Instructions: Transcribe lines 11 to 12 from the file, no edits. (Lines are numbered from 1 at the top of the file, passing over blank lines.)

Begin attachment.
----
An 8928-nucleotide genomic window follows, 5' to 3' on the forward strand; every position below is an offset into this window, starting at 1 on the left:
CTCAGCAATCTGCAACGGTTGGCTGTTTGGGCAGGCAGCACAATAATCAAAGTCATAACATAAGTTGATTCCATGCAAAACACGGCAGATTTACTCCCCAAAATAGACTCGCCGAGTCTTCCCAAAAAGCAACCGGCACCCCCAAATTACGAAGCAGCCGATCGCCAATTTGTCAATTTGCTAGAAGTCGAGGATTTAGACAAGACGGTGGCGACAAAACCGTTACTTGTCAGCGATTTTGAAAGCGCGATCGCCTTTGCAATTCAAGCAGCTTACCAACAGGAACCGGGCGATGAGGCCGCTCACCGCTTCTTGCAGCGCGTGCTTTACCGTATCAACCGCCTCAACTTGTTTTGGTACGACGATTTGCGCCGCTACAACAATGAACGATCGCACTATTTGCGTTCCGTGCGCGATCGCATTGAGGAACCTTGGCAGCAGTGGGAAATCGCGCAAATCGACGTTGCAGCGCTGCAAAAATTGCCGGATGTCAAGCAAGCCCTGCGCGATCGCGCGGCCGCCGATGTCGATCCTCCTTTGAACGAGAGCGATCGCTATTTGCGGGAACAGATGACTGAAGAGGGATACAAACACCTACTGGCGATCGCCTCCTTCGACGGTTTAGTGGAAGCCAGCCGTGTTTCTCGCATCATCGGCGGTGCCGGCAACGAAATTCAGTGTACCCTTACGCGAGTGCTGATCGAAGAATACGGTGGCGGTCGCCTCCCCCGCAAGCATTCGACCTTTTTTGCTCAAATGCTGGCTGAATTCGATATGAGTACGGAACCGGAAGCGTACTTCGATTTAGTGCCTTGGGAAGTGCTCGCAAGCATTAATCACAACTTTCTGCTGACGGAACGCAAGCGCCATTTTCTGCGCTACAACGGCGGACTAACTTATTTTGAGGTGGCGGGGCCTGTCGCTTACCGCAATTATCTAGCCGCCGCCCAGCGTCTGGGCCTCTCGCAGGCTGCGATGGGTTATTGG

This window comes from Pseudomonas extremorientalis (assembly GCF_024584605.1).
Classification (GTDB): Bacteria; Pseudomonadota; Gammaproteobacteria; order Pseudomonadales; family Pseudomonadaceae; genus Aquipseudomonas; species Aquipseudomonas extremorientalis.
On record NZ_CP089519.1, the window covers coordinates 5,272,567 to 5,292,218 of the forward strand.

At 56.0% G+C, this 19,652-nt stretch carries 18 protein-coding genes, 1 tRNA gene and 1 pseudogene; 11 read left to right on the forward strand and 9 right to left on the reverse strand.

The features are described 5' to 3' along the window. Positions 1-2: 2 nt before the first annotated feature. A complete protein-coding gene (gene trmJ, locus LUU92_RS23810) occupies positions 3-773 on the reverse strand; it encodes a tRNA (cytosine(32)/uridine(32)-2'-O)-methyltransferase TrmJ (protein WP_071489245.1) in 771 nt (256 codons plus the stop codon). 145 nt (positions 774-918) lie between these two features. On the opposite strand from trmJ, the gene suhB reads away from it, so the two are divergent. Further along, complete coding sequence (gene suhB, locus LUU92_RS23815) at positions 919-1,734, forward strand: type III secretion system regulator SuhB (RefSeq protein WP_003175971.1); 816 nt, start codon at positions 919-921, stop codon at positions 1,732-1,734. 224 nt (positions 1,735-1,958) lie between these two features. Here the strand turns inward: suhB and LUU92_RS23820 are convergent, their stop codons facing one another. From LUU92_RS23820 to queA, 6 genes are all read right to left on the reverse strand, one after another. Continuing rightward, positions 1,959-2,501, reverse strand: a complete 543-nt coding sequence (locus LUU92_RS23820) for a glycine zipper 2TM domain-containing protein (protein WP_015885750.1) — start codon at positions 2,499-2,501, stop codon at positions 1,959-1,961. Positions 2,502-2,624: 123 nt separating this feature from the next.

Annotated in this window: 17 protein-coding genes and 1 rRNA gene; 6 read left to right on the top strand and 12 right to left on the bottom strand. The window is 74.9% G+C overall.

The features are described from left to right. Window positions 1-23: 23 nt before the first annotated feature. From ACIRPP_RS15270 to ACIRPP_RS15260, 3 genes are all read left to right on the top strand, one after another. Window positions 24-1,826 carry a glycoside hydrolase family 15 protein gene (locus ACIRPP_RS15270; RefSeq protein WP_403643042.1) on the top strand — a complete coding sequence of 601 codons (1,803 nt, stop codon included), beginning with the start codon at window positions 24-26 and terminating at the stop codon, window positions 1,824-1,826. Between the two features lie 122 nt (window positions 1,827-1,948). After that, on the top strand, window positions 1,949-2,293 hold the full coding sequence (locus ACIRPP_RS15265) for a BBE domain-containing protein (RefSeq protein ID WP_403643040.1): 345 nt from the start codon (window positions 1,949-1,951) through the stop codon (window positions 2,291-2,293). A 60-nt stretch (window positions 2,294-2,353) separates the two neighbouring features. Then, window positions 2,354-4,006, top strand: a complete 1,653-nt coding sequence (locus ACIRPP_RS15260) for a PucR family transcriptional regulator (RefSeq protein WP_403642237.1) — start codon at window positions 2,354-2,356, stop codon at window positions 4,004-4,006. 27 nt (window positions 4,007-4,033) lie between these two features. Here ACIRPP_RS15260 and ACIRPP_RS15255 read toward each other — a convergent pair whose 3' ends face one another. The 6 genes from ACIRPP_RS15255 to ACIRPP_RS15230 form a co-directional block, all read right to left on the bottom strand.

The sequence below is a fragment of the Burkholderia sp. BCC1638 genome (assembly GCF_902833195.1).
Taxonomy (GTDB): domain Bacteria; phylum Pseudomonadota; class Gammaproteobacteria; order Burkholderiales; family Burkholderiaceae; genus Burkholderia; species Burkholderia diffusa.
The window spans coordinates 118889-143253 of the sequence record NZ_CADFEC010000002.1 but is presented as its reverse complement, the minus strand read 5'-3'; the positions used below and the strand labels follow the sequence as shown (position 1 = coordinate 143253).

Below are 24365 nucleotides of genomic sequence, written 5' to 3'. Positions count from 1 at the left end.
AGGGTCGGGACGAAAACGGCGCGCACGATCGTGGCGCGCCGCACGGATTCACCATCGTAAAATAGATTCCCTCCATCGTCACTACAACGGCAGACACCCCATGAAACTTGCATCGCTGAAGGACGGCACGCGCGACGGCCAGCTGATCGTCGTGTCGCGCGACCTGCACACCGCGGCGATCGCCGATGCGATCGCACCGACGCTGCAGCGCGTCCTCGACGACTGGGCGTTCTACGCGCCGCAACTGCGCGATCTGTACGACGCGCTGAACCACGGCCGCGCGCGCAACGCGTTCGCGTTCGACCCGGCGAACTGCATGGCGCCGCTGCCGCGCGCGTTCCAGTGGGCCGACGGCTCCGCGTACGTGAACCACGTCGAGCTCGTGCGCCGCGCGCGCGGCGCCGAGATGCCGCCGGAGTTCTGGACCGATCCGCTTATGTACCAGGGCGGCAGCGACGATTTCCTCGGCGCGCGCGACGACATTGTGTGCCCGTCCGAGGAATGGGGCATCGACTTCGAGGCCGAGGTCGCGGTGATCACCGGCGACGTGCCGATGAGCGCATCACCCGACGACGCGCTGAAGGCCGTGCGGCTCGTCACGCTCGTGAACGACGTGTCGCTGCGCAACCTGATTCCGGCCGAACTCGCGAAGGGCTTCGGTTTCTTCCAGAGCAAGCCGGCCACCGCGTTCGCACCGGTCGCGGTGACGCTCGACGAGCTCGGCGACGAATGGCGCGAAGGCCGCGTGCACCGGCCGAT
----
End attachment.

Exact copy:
Taxonomy (GTDB): domain Bacteria; phylum Pseudomonadota; class Gammaproteobacteria; order Burkholderiales; family Burkholderiaceae; genus Burkholderia; species Burkholderia diffusa.
The window spans coordinates 118889-143253 of the sequence record NZ_CADFEC010000002.1 but is presented as its reverse complement, the minus strand read 5'-3'; the positions used below and the strand labels follow the sequence as shown (position 1 = coordinate 143253).